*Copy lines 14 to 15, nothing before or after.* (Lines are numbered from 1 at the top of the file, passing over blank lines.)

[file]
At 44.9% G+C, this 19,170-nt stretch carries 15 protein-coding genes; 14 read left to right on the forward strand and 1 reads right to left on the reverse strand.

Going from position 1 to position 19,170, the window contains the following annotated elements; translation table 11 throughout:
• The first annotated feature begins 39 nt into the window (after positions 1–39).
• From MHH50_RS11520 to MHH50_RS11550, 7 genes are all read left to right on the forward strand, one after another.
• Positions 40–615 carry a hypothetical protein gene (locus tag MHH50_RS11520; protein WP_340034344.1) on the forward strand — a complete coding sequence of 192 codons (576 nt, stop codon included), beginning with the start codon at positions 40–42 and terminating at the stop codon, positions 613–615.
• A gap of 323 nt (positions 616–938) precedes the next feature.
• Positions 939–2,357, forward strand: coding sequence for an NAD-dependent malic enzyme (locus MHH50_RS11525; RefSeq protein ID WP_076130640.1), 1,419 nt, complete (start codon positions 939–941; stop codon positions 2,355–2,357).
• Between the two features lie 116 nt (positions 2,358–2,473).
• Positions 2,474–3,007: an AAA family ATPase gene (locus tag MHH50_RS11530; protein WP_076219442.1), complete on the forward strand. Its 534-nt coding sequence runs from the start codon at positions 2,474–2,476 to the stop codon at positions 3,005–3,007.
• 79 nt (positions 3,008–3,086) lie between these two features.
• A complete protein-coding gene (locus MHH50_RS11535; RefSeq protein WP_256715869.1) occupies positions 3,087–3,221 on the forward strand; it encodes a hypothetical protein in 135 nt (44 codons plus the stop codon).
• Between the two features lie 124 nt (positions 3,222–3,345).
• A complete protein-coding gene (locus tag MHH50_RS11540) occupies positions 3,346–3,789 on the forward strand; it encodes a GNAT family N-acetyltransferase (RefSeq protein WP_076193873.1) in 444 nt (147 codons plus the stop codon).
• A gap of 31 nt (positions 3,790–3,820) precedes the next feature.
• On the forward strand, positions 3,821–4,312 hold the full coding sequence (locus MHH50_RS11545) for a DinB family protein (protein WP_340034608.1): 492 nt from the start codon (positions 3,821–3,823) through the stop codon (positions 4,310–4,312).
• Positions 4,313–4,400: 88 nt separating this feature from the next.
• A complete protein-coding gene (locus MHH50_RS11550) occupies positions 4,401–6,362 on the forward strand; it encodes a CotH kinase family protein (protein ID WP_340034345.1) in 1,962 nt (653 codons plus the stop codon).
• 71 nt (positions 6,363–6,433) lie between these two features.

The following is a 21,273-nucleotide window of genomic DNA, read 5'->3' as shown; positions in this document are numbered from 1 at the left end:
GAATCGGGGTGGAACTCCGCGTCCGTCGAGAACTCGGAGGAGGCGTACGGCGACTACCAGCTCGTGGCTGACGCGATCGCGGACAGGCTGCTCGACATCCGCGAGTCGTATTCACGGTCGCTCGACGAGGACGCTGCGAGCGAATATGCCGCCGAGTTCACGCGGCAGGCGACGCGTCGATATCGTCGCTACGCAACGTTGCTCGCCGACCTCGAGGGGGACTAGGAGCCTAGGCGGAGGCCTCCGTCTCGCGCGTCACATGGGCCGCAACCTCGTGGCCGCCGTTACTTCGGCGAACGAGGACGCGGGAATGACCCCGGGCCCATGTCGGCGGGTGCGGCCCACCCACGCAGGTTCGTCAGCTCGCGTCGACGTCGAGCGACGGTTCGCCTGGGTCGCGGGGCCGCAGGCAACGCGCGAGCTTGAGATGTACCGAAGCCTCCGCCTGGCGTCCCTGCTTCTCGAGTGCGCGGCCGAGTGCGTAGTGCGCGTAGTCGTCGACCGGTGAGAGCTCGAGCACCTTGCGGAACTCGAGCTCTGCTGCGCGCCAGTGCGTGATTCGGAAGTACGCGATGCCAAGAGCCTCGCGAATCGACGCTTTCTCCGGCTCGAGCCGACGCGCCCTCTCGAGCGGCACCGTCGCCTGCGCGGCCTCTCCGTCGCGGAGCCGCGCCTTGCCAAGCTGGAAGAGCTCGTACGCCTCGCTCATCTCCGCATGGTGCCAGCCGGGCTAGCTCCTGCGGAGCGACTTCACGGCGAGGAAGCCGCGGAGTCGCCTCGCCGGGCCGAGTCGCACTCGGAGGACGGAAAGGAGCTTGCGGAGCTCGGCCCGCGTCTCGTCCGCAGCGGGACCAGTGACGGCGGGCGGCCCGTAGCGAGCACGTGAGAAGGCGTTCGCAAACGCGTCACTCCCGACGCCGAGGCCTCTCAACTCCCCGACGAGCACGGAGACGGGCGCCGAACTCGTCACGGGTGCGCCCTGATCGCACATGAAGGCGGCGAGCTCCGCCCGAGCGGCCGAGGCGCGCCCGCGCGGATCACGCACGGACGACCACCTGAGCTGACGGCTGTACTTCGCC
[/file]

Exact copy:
• A gap of 31 nt (positions 3,790–3,820) precedes the next feature.
• On the forward strand, positions 3,821–4,312 hold the full coding sequence (locus MHH50_RS11545) for a DinB family protein (protein WP_340034608.1): 492 nt from the start codon (positions 3,821–3,823) through the stop codon (positions 4,310–4,312).